The Recruit: This is a prison?
The Imprisoned One: Can you think of a better prison than one without walls? What does your species use? Cages, I suppose.
Not all prisons are as simple as spartan cells, bad food, brutal guards and a crushing sense of confinement; some go the extra mile by warping your perception of reality and caging your consciousness as well. Here, the bodies of the inmates are kept in storage (if they're lucky) while their minds live out their sentence in a virtual reality scenario, or a Mental World, or perhaps something more magical.
Whatever the format and whatever the reason this system was adopted, you've committed a serious offence and the state has condemned you to a long stay inside your own head.
Life inside the prison varies: maybe it's a seductive Gilded Cage designed to reward good behavior; maybe it's a virtual hell where the residents are made to suffer for every minute of their simulated existence; or it could be so much like reality that it's impossible to tell the difference. Maybe the experience is the same in every cell, or maybe the punishment truly fits the crime. Maybe the prisoners will be released at some point in the future... or maybe they're jailed for the rest of their natural lives. It may even involve some kind of Artificial Afterlife if you're really unlucky. In extreme cases, Brain Uploading may be involved.
If the prisoner's being held for their knowledge, there may be a Virtual Reality Interrogation in play at some point. Depending on how much the inmates know of their prison, there may be a Journey to the Center of the Mind in order to break out, or even a Battle in the Center of the Mind against virtual guards. Escape, if at all possible, may require some sort of epiphany about their environment.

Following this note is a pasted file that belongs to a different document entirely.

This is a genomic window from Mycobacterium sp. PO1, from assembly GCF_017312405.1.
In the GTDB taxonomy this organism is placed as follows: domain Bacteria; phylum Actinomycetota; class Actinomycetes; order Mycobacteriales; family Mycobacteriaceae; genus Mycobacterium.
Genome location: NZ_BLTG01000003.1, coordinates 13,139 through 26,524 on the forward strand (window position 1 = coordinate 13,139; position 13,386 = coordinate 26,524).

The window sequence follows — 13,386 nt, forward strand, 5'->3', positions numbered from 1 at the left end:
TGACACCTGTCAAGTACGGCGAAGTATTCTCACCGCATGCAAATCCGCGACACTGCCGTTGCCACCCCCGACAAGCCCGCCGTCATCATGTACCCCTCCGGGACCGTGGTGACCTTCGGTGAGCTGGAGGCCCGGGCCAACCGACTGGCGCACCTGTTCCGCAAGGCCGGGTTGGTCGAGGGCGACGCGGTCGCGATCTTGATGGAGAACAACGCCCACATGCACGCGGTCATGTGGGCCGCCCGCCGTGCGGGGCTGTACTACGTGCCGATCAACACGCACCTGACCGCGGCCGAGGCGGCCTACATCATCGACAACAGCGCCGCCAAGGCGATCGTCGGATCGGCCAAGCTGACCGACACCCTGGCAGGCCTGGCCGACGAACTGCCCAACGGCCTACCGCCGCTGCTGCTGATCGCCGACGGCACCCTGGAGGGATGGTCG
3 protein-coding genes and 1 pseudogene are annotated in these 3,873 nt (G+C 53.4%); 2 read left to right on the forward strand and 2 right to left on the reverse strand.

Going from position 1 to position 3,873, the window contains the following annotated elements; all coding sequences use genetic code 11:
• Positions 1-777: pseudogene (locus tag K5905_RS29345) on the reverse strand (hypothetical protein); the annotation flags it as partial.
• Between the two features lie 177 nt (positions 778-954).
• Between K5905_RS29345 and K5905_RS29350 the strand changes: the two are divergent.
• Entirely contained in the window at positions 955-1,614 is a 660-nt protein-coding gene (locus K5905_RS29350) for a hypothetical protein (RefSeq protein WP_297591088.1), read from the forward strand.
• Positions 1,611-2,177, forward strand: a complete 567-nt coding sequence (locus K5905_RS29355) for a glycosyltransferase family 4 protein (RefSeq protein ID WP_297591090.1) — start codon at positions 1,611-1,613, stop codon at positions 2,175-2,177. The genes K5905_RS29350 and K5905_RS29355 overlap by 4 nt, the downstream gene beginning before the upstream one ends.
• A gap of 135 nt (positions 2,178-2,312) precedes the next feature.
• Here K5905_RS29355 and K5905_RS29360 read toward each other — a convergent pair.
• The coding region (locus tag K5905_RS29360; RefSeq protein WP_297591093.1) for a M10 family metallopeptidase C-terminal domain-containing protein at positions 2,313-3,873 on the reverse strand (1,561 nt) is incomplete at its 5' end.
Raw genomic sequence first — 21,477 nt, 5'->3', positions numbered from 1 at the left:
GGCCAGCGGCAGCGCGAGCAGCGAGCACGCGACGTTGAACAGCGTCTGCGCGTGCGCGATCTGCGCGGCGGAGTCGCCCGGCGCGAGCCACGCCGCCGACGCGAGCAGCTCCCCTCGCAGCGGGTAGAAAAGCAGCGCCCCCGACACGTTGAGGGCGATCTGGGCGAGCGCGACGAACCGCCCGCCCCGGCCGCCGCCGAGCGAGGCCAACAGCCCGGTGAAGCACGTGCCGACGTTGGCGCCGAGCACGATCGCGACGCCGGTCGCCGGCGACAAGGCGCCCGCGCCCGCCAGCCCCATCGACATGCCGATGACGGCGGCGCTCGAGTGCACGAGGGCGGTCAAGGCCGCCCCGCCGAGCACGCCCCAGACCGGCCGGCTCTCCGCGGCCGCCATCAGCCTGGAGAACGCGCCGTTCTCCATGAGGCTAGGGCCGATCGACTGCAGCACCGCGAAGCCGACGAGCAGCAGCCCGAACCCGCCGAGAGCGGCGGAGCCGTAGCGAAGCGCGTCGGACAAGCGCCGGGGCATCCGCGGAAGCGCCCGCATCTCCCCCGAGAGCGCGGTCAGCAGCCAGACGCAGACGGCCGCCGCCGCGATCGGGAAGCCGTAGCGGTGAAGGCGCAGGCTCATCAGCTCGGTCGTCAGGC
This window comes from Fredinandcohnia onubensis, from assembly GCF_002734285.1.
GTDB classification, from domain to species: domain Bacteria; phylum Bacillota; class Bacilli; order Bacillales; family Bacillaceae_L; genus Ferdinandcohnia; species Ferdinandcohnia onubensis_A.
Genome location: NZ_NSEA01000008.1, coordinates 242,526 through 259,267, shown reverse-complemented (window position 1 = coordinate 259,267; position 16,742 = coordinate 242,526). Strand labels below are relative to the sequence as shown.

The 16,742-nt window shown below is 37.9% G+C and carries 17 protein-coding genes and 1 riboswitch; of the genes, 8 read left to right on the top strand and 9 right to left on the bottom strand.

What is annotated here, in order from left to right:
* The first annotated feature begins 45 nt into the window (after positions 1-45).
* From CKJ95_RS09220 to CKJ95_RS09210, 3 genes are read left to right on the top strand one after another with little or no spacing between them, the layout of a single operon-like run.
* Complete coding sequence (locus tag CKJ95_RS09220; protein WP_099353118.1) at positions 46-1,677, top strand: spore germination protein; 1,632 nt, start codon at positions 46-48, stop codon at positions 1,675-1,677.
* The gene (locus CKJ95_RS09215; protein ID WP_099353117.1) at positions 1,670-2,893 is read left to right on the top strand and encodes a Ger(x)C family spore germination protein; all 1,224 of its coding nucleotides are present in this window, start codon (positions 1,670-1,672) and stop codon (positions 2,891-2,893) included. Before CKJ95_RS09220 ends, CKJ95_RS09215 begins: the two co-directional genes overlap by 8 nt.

The key thing here is that the mental world has to be an officially-mandated punishment for it to qualify as this trope: it's not enough for a villain to trap the hero in a Lotus-Eater Machine or a Black Bug Room For the Evulz; it has to be either a punishment or an attempt to force reformation. In turn, the prison and/or punishment has to have been made legal - sometimes to the extent of an official trial and sentencing, sometimes just through the mandate of an absolute ruler or all-powerful police force... or, if you're dealing with an overtly supernatural setting, even a god.
In other words, if the use of a Mind Prison is a crime in this society, it doesn't count.
- Appears very early in The Sandman. Having been imprisoned on Earth by Roderick Burgess and his son Alex for seventy years, Dream of the Endless is not in a forgiving mood when he finally escapes. With Roderick long dead, Morpheus sentences Alex to an eternity of waking nightmares: comatose in the real world, his mind is trapped in a Russian doll of dreams in which he's always just waking up from his latest nightmare, only to find himself in another one.
- Darkdrive features such a prison being managed by an evil Mega-Corp, as it disposes of people by putting them in cryostasis and projecting their minds into the virtual world. The main character goes inside the mental prison to track down a specific person.
- In Minority Report, criminals captured by the Precrime division are sentenced to Cryo-Prison, during which their minds are trapped in an inescapable dream state. According to the jailer, "your life flashes before your eyes" and "all your dreams come true."
- In the Australian sci-fi movie OtherLife, a form of biological VR is invented and soon proposed as a Year Inside, Hour Outside alternative to prison. Though the creator protests this idea, she soon finds herself on the receiving end of this when one of her VR programs accidentally kills a coworker, resulting in her being sentenced to a year of solitary confinement in the OtherLife simulation as punishment for unlicensed human testing and manslaughter. For good measure, it's also made clear that this is the more lenient option compared to a trial and a longer jail term. Except it turns out that the coworker survived, and the sentence may not be as legit as it first appears.
- In The Fractured Atlas - Five Fragments by John Connolly, anyone who makes the mistake of messing with the eponymous book is condemned to spend eternity in the company of the Not-God. Here, the main character of the final story has his mouth and eyes sewn shut, while his mind is trapped in an endless nightmare of his time in World War I. Just to drive home the awful cosmic legality of it all, his sentence is presided over by a lawyer who doubles as his jailer.